To do this the [view model] will have data fields for all the dynamic information of the view. This won’t just include the contents of controls, but also things like whether or not they are enabled. In general the [view model] does not need to hold all of this control state (which would be lot) but any state that may change during the interaction of the user. So if a field is always enabled, there won’t be extra data for its state in the [view model].

Since the [view model] contains data that the view needs to display the controls you need to synchronize the [view model] with the view.

Projecting the state onto the glass

Before we discuss the implementation of the controller, it will be useful to discuss how Angular “projects the state of the [controller] onto the glass.” The controller exposes two properties:

The list of basemaps available for the user to select.
The currently selected basemap.
We can use Angular’s ng-options directive to bind the options in a drop-down box to the basemaps property. Let’s break down the meaning of the ng-options expression in the sample code; somewhat confusingly, the expression is read right-to-left:
  • basemap in ctrl.basemap means that the options in the drop-down box are bound to each of the items in the controller’s basemaps property. Within the expression each item in the list of basemaps is aliased as basemap.
  • basemap as basemap.label means that when projected on the glass, the label property of the basemap will be displayed to the user.

The Angular ng-model directive binds the currently selected item in the drop-down box to the selectedBasemap property of the controller.

To sum up, the ng-options and ng-model directives ensure that the available options in the drop-down box are bound to the controller’s basemaps property, and the selected option is bound to the selectedBasemap property.

The state that is to be projected

The function that creates basemap controller’s is cleverly named basemapController(). It takes one parameter: a list of basemaps for the basemaps property of the controller. Delegating the basemaps property to a parameter of the basemapController() function enhances code reusability. The logic for switching between basemaps is the same for every map we build, but the list of available basemaps is likely to vary from map to map.

The selectedBasemap property has a more complicated implementation. The property setter (line 68 below) first checks whether a basemap is currently selected; if so, it removes that basemap from the map by calling its removeFromMap() function and sets the basemap’s isSelected property to false. Next, it adds the newly selected basemap to the map by calling its addToMap() function and sets its isSelected property to true. Finally, it saves the newly selected basemap in the backing store of the property.

Last of all, if no basemap is selected the map will be unbelievably boring, so the basemapController() function selects the first basemap in the list before returning the controller (lines 85–87).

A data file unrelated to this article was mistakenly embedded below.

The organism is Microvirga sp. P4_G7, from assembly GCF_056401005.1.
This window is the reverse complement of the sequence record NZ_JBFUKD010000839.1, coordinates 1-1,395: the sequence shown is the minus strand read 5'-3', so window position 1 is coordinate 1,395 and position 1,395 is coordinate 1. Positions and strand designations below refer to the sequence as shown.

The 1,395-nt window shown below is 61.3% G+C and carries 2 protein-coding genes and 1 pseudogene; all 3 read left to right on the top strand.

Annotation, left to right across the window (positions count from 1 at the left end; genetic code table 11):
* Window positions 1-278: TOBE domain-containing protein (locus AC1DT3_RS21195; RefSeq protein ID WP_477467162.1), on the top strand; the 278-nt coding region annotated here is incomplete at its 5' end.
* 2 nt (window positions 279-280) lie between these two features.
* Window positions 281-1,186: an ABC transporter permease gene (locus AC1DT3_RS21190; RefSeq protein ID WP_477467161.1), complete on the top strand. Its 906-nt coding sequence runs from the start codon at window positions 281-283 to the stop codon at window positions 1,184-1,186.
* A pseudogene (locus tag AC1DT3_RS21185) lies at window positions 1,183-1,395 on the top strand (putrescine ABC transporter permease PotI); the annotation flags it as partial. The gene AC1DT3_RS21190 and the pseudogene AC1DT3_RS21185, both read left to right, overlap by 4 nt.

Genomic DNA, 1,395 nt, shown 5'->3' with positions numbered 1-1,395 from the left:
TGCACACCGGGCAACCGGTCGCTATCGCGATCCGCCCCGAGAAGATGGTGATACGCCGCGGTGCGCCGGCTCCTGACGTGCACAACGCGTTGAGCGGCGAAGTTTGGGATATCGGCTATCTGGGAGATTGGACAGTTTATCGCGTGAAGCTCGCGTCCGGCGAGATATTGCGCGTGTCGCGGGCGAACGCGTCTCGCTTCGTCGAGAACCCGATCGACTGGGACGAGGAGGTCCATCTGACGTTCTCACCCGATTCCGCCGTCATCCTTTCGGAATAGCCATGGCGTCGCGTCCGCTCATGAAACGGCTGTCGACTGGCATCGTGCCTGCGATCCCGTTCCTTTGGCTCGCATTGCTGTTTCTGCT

The list of basemaps

For this example, we will make three basemaps available for selection: Google imagery, OpenSteetMap, and the ArcGIS world topo map. To construct the tile layers, we use Leaflet’s L.tileLayer() function. The available list of basemaps is fully customizable by returning a different list from the getBasemaps() function.

Register the basemap components

To get the basemap selection feature up and running, we will have to register everything with Angular. We register the getBasemaps() function as a factory under the name “basemaps”. The basemapController() creation function is registered as a controller under the name “basemapController.” Thanks to Angular dependency injection, Angular will resolve the basemaps parameter of the basemapController function by looking up the “basemaps” name, which we registered previously.

Calling the basemap controller from the HTML

To use the basemap controller, we use the ng-controller directive to indicate that a particular controller should be used for an HTML element. The ng-controller expression BasemapController as ctrl indicates that Angular should use whatever controller is registered under the name “BasemapController”, and that the alias ctrl should be used within that HTML element to refer to the controller.

Customizing the appearance of the basemap selector

A dropdown list is not the only choice available for controlling basemap selection. Another option is to use the ng-repeat directive to make a stack of buttons instead. The astute reader will note that the basemap’s isSelected property is not used by the dropdown, but is used by the button repeater.

Bringing it all together

You can Fiddle around with a working Angular Carto basemap selector below.

Why would you do such a thing?

I don’t want to have to rewrite the logic for selecting basemaps from scratch every time, especially because the only thing that ever changes is the list of basemaps, not the selection logic. Do you want to?

Design pattern bingo

  • Angular controller
  • Angular dependency injection
  • Angular provider (factory)

Other posts in this series